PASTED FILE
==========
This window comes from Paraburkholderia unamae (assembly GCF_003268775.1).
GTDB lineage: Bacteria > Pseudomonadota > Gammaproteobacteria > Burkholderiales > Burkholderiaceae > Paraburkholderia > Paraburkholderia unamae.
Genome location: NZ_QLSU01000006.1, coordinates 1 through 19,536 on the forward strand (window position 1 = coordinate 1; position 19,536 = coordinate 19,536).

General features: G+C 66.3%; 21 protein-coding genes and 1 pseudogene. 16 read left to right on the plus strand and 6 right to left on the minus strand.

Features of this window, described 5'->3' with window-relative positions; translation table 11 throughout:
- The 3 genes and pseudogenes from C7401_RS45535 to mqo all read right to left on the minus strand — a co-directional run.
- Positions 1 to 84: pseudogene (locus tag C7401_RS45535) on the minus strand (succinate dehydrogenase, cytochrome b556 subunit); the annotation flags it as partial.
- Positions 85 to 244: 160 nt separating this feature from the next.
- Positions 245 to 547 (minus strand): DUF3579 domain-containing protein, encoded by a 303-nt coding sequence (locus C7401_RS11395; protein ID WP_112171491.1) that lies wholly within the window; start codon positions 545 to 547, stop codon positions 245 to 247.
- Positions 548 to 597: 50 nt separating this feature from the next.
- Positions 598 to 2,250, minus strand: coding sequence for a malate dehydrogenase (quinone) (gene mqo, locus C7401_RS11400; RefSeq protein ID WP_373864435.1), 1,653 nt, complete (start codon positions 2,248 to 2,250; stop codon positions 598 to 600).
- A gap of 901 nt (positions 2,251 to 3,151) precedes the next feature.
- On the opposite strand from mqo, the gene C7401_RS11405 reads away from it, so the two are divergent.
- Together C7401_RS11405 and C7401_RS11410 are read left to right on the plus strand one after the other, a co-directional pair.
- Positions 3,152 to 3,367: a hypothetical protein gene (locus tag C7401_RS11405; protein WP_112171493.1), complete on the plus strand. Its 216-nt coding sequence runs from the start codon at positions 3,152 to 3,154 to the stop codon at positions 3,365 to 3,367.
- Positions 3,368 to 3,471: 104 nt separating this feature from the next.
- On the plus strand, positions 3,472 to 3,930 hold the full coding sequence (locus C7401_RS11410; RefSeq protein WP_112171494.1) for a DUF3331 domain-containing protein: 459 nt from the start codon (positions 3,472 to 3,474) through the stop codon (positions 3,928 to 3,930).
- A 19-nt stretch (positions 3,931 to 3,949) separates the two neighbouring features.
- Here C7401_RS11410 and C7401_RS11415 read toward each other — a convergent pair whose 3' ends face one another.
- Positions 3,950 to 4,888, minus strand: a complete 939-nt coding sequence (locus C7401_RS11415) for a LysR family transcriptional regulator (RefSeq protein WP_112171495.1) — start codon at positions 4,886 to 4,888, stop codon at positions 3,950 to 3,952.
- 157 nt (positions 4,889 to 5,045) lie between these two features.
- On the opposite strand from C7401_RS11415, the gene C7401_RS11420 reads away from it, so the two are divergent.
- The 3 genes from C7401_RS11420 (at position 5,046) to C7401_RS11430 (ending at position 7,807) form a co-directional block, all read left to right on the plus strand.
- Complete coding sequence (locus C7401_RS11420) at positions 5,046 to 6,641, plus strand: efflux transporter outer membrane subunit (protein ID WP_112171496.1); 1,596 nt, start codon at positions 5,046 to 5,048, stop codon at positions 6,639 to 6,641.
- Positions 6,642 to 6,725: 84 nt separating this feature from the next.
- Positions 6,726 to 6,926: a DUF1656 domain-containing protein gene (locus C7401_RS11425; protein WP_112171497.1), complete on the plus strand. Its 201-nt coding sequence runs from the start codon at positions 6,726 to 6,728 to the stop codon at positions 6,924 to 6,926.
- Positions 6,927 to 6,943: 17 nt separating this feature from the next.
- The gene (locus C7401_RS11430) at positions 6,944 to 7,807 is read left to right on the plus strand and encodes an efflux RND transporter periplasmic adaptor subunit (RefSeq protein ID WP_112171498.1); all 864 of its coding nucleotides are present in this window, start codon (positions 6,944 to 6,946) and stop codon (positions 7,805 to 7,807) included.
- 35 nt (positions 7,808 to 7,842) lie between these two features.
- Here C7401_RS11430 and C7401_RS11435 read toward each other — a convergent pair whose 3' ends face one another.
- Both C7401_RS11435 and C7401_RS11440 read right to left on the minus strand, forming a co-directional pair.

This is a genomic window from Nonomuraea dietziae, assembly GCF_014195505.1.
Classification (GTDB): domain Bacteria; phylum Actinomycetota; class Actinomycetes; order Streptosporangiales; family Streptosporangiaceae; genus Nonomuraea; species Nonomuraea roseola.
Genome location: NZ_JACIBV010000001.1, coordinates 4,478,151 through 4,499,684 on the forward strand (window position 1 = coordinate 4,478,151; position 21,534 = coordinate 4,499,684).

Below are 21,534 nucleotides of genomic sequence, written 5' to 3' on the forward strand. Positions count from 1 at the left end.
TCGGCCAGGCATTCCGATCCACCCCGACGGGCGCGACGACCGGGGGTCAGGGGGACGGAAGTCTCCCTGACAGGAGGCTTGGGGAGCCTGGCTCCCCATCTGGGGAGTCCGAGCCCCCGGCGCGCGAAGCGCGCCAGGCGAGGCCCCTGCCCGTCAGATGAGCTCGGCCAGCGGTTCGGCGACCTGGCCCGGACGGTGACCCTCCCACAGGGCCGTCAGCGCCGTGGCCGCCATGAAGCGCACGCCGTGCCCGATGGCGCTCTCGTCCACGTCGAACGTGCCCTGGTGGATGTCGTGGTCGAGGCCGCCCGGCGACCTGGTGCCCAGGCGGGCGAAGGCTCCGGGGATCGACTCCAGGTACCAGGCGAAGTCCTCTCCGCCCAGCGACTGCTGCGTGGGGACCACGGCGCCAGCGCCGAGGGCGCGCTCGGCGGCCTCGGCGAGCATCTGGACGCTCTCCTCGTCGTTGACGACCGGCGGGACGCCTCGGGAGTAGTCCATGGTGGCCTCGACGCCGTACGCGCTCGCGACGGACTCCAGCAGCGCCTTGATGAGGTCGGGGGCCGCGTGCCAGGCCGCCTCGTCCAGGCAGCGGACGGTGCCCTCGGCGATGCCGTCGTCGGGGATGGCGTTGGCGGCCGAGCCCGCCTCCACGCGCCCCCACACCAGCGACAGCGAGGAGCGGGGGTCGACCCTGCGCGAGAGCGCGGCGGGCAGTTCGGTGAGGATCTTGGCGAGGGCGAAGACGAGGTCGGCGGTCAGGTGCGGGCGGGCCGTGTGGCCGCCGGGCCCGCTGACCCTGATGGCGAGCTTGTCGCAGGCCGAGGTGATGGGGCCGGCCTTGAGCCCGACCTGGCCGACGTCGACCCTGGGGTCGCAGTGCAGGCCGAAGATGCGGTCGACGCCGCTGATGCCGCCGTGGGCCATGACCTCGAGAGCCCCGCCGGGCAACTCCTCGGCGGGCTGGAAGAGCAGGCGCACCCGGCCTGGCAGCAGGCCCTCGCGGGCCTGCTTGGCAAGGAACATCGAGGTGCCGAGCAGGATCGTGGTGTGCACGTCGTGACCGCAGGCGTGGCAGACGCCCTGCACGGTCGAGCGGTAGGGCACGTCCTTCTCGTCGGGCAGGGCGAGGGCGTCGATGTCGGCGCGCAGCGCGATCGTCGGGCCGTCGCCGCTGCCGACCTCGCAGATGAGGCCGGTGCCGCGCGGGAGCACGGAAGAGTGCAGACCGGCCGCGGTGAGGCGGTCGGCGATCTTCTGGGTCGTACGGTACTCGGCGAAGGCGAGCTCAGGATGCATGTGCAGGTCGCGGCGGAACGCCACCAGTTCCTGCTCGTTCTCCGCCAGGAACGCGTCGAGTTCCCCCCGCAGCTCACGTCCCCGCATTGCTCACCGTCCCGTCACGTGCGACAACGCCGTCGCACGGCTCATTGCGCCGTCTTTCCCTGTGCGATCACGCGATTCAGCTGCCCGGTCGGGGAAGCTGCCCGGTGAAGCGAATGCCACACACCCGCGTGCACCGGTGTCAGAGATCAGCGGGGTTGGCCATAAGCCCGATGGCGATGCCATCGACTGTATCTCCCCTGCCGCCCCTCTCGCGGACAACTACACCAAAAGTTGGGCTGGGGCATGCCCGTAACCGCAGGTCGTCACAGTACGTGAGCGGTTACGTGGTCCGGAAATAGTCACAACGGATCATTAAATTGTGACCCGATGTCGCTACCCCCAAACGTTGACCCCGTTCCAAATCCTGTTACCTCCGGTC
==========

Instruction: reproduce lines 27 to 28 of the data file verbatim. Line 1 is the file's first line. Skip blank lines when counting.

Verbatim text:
- Positions 6,927 to 6,943: 17 nt separating this feature from the next.
- The gene (locus C7401_RS11430) at positions 6,944 to 7,807 is read left to right on the plus strand and encodes an efflux RND transporter periplasmic adaptor subunit (RefSeq protein ID WP_112171498.1); all 864 of its coding nucleotides are present in this window, start codon (positions 6,944 to 6,946) and stop codon (positions 7,805 to 7,807) included.